Thursday, December 15, 2011

The Monticello Statement

By Thomas Jefferson (paragraph by paragraph)
Collected and arranged by Karl Born, December 15, 2011

We hold these truths to be sacred & undeniable:
That all Men are created equal & independent;
That from that equal creation they derive in rights inherent & inalienable, among which are the preservation of life, & liberty, & the pursuit of happiness;
That to secure these ends, governments are instituted among men, deriving their just powers from the consent of the governed;
That whenever any form of government shall becomes destructive of these ends, it is the right of the people to alter or abolish it, & to institute new government, laying its foundation on such principles, & organizing its powers in such form, as to them shall seem most likely to effect their safety & happiness.
Prudence, indeed, will dictate that governments long established should not be changed for light & transient causes; and, accordingly, all experience hath shown that mankind are more disposed to suffer, while evils are sufferable, than to right themselves by abolishing the forms to which they are accustomed; but when a long train of abuses & usurpations, pursuing invariably the same object, evinces a design to subject them to arbitrary power, it is their right, it is their duty, to throw off such government, & to provide new guards for their future security.
We consider society as one of the natural wants with which man has been created;
That he has been endowed with faculties and qualities to effect its satisfaction by concurrence of others having the same want;
That when, by the exercise of these faculties, he has procured a state of society, it is one of his acquisitions which he has a right to regulate and control, jointly indeed with all those who have concurred in the procurement, whom he cannot exclude from its use or direction more than they him.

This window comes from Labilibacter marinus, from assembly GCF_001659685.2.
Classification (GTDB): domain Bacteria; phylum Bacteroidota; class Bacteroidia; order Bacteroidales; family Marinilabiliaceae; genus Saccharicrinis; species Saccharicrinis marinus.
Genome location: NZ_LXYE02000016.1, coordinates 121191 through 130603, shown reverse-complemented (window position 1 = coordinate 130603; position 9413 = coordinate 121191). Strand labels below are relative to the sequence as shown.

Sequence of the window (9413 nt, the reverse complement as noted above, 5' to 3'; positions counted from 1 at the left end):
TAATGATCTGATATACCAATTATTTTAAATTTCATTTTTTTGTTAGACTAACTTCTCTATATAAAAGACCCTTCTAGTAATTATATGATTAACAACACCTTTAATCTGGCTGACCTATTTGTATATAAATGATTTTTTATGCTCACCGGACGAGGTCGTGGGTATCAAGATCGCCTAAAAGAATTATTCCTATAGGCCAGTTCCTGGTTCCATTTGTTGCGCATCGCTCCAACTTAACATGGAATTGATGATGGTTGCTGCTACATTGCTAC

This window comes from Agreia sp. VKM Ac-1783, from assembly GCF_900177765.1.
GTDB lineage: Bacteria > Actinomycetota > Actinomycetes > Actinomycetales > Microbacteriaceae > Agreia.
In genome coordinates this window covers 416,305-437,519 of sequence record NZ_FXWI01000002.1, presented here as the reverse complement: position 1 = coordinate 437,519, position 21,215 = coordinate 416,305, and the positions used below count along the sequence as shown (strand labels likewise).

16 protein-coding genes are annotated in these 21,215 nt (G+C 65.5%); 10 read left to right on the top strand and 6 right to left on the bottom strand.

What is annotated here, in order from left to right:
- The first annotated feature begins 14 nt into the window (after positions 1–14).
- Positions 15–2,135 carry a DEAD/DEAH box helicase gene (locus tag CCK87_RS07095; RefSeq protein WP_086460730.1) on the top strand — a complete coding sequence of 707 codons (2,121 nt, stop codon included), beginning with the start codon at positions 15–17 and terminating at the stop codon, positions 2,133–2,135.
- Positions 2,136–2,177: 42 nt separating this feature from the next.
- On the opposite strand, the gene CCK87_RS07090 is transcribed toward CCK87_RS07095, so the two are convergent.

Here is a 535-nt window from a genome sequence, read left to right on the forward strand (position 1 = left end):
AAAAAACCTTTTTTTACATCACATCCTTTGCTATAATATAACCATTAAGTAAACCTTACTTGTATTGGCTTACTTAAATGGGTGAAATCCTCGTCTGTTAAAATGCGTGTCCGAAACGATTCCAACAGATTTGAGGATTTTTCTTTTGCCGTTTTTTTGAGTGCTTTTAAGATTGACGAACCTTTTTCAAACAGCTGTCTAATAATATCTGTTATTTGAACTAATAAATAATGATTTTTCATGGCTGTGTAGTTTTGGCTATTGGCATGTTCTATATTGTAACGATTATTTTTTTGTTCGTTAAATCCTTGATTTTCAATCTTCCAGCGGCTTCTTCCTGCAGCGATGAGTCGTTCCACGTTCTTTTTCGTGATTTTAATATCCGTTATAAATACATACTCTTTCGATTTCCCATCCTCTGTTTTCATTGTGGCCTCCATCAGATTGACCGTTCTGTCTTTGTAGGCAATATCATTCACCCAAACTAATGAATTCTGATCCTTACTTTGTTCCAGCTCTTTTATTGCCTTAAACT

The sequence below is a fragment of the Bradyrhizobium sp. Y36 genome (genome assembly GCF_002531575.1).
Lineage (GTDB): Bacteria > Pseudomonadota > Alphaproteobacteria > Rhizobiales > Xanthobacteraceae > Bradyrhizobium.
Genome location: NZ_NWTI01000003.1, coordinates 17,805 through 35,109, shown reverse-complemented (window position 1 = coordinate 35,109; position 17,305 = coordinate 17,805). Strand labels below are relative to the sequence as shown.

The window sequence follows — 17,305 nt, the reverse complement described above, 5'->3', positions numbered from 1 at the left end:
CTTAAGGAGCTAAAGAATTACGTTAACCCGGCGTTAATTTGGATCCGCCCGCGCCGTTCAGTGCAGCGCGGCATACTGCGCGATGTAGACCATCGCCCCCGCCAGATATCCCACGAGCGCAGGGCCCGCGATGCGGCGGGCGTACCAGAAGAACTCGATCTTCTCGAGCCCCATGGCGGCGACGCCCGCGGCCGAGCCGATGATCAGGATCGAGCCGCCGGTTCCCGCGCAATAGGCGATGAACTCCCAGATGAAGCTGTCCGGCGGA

That morality, compassion, generosity, are innate elements of the human constitution;
That there exists a right independent of force;
That a right to property is founded in our natural wants, in the means with which we are endowed to satisfy these wants, and the right to what we acquire by those means without violating the similar rights of other sensible beings;
That no one has a right to obstruct another, exercising his faculties innocently for the relief of sensibilities made a part of his nature;
That justice is the fundamental law of society;
That the majority, oppressing an individual, is guilty of a crime, abuses its strength, and by acting on the law of the strongest breaks up the foundations of society; [and]
That action by the citizens in person, in affairs within their reach and competence, and in all others by representatives, chosen immediately, and removable by themselves, constitutes the essence of a republic.
No man has a natural right to commit aggression on the equal rights of another; and this is all from which the laws ought to restrain him: every man is under the natural duty of contributing to the necessities of the society; and this is all the laws should enforce on him: and, no man having a natural right to be the judge between himself and another, it is his natural duty to submit to the umpirage of an impartial third. When the laws have declared and enforced all this, they have fulfilled their functions, and the idea is quite unfounded, that on entering into society we give up any natural right.